India and Pakistan during the partition of India in 1947, the geographical boundaries were determined by drawing lines on the map, which was done by Lord Radcliffe. Yet another important task remained. That is, wealth sharing. It was more difficult to decide who would go to what in the two new countries.
According to the Economic Times report, this resource sharing has been done differently in each case. A coin is tossed to determine who will have the viceroy’s buggy (a light horse-drawn carriage carrying one or two passengers), with India inheriting the buggy. It is housed in the Rashtrapati Bhavan of India. The intention is that the President of India will use it.
But finally, in 1984, the use of that buggy was stopped due to safety reasons. However, in 2014, then-President Pranab Mukherjee used it in an event. However, some other resources including human resources are shared between the two countries with considerable importance.
The Partition Committee was formed in 1947 under the leadership of Lord Mountbatten to share the wealth. Congress was represented on the committee by Sardar Vallabhbhai Patel and Rajendra Prasad;
Later Abdur Rab Nisar was replaced by Muhammad Ali Jinnah himself; The committee was renamed the Partition Council, under which 10 expert commissions supervised the partition.
Partition was not done in a friendly atmosphere.
India and Pakistan Money sharing
As part of the partition agreement, 17.5 percent of British India’s assets and liabilities fell to Pakistan. But that was not the end, the newly formed Central Bank of Pakistan and the Reserve Bank of India had another decision to make, that is to settle the issue of cash position.
At that time India had 400 crore rupees.
A year after independence, the economies of India and Pakistan have been managed by one and the same central bank. This arrangement was in place till September 1948. However, according to initial plans, the two countries were to be governed by one central bank until October 1948.
At that time India and Pakistan used to have the same currency. The decision of the expert committee was that the two countries will have the same currency till March 31, 1948.
In August 1947, Pakistan was given 20 crore rupees, but immediately after the partition of India, when Pakistan occupied a part of Kashmir with mercenary fighters, there was a problem with the payment of the remaining 55 crore rupees. India stopped releasing that money. The then Home Minister of India, Sardar Vallabhbhai Patel, made it clear that this money will not be released if there is no decision on Kashmir. Pakistan did not object to it then.
But during the final negotiations on Kashmir on 22 December 1947, Pakistan objected to the merger of the two issues and demanded an immediate concession of Rs 55. However, Mahatma Gandhi did not see this position of India well, and as usual, he went on a hunger strike to resolve the problem. Later the Government of India took the initiative to resolve the problem by showing respect for his position.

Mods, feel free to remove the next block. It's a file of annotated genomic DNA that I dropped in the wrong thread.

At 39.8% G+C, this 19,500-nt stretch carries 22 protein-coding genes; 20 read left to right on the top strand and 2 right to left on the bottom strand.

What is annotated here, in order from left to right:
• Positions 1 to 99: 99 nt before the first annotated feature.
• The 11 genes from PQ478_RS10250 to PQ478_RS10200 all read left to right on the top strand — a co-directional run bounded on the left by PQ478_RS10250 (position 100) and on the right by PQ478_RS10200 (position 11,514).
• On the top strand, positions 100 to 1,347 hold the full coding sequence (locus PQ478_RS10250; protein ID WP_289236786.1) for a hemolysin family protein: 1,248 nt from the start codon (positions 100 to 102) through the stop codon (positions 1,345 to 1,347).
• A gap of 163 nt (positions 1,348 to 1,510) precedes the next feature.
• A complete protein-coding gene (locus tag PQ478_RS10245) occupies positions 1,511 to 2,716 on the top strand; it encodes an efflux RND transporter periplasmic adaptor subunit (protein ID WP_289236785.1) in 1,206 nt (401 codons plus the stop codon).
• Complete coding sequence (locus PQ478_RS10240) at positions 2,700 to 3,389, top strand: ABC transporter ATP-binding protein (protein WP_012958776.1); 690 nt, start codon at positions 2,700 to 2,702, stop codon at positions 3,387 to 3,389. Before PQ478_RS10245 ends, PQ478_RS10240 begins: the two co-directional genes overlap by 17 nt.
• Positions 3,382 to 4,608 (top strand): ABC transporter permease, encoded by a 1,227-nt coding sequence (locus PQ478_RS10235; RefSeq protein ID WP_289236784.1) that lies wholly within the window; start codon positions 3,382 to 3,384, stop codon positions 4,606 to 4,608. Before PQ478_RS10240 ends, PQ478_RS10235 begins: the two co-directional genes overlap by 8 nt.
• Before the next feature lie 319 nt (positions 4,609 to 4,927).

76 years have passed since 1947. Both countries still claim that they receive money from each other. Every year the Indian government regularly states in its Economic Survey that India will receive money from Pakistan as part of its pre-partition debt; In so many days the interest has actually increased to Rs.300 crores.
Pakistan said in 2014 that the RBI had not given Pakistan much of its due during partition, with interest so far amounting to Rs 560 crore. Dues are inflated by inflation and exchange rates.
Resources like money are also shared between the two countries. Needless to say, the process was not pleasant. Even the police chiefs clashed over the sharing of resources. The hostility between the two countries has not yet ended.
Distribution of manpower
Another point of division between the two countries was government manpower. This manpower was scattered all over India. After much thought and discussion, the Partition Council decided that the state employees would be given the opportunity to choose the country. They will decide for themselves whether they will work as employees of the Government of India or for the Government of Pakistan. It was decided to provide this facility at both the central and provincial levels.
But the real problem arises after that. West Bengal and East Pakistan have the most problems in this regard.
In the case of West Bengal, a large number of people working as government employees in the then-undivided Bengal decided to migrate to India. As a result, the West Bengal government faced the problem of excess manpower. On the other hand, East Pakistan is facing the problem of manpower shortage. Because many employees who worked at various levels in the new country migrated to India.